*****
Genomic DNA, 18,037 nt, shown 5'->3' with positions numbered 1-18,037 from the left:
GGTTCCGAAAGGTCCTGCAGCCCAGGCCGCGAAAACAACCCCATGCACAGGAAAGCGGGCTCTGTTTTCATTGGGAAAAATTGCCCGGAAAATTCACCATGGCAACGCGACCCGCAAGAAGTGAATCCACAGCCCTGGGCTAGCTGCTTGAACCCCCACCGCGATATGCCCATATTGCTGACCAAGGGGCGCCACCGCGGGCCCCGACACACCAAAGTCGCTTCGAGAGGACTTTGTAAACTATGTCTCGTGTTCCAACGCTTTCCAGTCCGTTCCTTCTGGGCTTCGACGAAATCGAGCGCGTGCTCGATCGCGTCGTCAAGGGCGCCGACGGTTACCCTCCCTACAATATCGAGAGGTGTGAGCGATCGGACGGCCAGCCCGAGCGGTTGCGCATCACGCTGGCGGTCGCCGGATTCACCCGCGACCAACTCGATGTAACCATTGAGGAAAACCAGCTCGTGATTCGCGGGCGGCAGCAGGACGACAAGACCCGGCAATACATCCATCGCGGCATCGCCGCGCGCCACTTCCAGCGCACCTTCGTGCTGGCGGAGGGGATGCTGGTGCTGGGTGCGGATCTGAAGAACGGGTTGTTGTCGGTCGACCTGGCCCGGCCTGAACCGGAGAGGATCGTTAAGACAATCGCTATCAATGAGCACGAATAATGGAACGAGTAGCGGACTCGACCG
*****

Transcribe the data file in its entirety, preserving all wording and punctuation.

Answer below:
Genomic DNA, 18,037 nt, shown 5'->3' with positions numbered 1-18,037 from the left:
GGTTCCGAAAGGTCCTGCAGCCCAGGCCGCGAAAACAACCCCATGCACAGGAAAGCGGGCTCTGTTTTCATTGGGAAAAATTGCCCGGAAAATTCACCATGGCAACGCGACCCGCAAGAAGTGAATCCACAGCCCTGGGCTAGCTGCTTGAACCCCCACCGCGATATGCCCATATTGCTGACCAAGGGGCGCCACCGCGGGCCCCGACACACCAAAGTCGCTTCGAGAGGACTTTGTAAACTATGTCTCGTGTTCCAACGCTTTCCAGTCCGTTCCTTCTGGGCTTCGACGAAATCGAGCGCGTGCTCGATCGCGTCGTCAAGGGCGCCGACGGTTACCCTCCCTACAATATCGAGAGGTGTGAGCGATCGGACGGCCAGCCCGAGCGGTTGCGCATCACGCTGGCGGTCGCCGGATTCACCCGCGACCAACTCGATGTAACCATTGAGGAAAACCAGCTCGTGATTCGCGGGCGGCAGCAGGACGACAAGACCCGGCAATACATCCATCGCGGCATCGCCGCGCGCCACTTCCAGCGCACCTTCGTGCTGGCGGAGGGGATGCTGGTGCTGGGTGCGGATCTGAAGAACGGGTTGTTGTCGGTCGACCTGGCCCGGCCTGAACCGGAGAGGATCGTTAAGACAATCGCTATCAATGAGCACGAATAATGGAACGAGTAGCGGACTCGACCG